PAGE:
It’s strike season in the rail industry
Rail workers all over the world have organised and are organising multiple strikes to grab the industry’s attention on the issues they deem more important. The rail sector, and therefore rail freight, is in fact currently facing similar issues everywhere on Earth. Negotiations for better collective agreements are taking place in various countries, with different impacts.
Since the end of July, strikes have happened in the United Kingdom, Spain, Austria, and South Africa. The threat of a massive strike is upon the rail freight industry in the United States, and one of Australia’s largest rail freight companies forced a lockout on over 800 workers.
When it comes to the United Kingdom, things have been more chaotic, with different unions calling for strikes on different days. Unions have largely rejected the proposal of a 5 per cent wage increase brought forward by Network Rail, the UK’s infrastructure manager. Moreover, workers are asking for better general conditions of employment (seven day working) and long term security of employment.
The most active unions so far have been the Rail and Maritime Transport union (RMT), the Associated Society of Locomotive Engineers and Firemen (ASLEF), the Transport Salaried Staffs Association (TSSA), and Unite. The most impactful events, in this case, were two 8-day-long strikes called by Unite at the port of Felixstowe, the UK’s busiest container port.
Different unions, different strikes
RMT called its first strike on 28 July and over 40,000 of its members joined. According to observations at the time, eighty per cent of services on the British mainland failed to operate on that day. Another round of strikes was launched on 15 and 17 September, which mostly affected passenger trains traffic. Moreover, RMT announced a general walkout on 1 and 8 October and more strikes on Network Rail on 3, 5, and 7 November. Estimates at the time claimed that over 30 per cent of freight trains would be canceled, equaling around 100 daily cancellations.
Unite, one of the UK’s largest unions, has also called its members employed in electrical control rooms for strikes on 1, 5, and 8 October. Since the end of July, ASLEF has called its members to strike on three days. The first one occurred on 30 July, while the second one was announced for 1 and 5 October.
The Transport and Allied Staffs Association (TSSA) was also quite active in spurring its members to strike. The first TSSA strikes took place on 18 and 20 August and a general walkout was organised between 26 and 27 Setember. However, the walkout was canceled due to queen Elizabeth passing away. Instead, the union asked its members at Network Rail and eleven train operating companies to take industrial action and go on strike on 1, 5, 6, and 8 October.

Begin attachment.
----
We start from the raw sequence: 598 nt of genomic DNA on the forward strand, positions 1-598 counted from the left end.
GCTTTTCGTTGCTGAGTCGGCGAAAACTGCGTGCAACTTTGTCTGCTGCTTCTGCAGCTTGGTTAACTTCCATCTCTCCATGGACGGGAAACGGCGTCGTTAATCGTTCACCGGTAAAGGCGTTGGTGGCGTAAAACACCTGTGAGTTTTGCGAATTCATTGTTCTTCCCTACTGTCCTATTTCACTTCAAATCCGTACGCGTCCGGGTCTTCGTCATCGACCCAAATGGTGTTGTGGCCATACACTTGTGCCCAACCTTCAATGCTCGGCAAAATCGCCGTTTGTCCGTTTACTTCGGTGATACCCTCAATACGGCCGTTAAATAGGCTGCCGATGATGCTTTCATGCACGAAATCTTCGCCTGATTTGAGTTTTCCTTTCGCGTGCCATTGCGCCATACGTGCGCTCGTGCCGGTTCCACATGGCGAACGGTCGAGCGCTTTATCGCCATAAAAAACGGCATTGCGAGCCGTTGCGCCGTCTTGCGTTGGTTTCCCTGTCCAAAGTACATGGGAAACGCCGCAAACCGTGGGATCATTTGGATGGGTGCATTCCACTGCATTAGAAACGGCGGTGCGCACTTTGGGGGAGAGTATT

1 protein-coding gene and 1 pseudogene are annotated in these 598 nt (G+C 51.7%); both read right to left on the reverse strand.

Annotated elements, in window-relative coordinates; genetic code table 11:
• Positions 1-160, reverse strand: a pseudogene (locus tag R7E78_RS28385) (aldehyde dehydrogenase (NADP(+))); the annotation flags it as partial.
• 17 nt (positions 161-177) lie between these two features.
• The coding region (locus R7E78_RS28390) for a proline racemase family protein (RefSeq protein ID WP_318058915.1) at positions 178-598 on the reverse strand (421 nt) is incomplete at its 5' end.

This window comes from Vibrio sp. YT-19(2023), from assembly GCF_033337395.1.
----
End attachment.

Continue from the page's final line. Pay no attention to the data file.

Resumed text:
The most significant activity in terms of strikes took place at the port of Felixstowe, in southeastern England. Here, the Unite union called for two rounds of strikes that lasted eight days each that were joined by more than 1,900 union members. The two strikes occurred between 21 and 29 August and between 27 September to 5 October.
As in the most cases, the dispute is over a pay deal. Unite claimed that the proposal from the port owners, Hutchison, neither reflects their success nor does it recognise the increasing cost of living. Hutchinson’s offer was between an 8 and 10 per cent pay increase, depending on the workers’ current salaries.
Unite’s general secretary Sharon Graham justified these strikes by claiming that employers at the port of Felixstowe “have been prioritising profits and dividends instead of giving their workers a decent share of the pie”. The union is in fact claiming that Felixstowe Docs and Railway Company could have made a more generous offer but decided to give payouts to its shareholder for over 120 million euros.
It is worth noting that the RMT strikes got significantly more media coverage compared to the strikes at Felixstowe. However, the latter have been economically damaging too, and their effects have been more keenly felt in the logistics supply chain.
The Spanish rail industry is currently negotiating with Renfe, Spain’s national railway company, to sign a new collective agreement. Four unions are among the most active in the negotiations: Unión General de Trabajadores (UGT), Comisiones Obreras (CCOO), Spanish Union of Railway Machinists (Semaf), General Confederation of Labor of the railway sector (CGT).
The unions agreed on having workers go on strike on three different days: 28 October, 7 and 11 November. The first strike was called off by all unions on the grounds of Renfe’s commitment to intensify negotiations. The strike scheduled for 7 November was called off by all unions except CGT, which accused the other unions of betraying the railway collective. The strike planned for 11 November did take place with over 14,000 workers joining in. The strike caused over 200 freight trains to be canceled, amounting to 75 per cent of freight traffic for that day.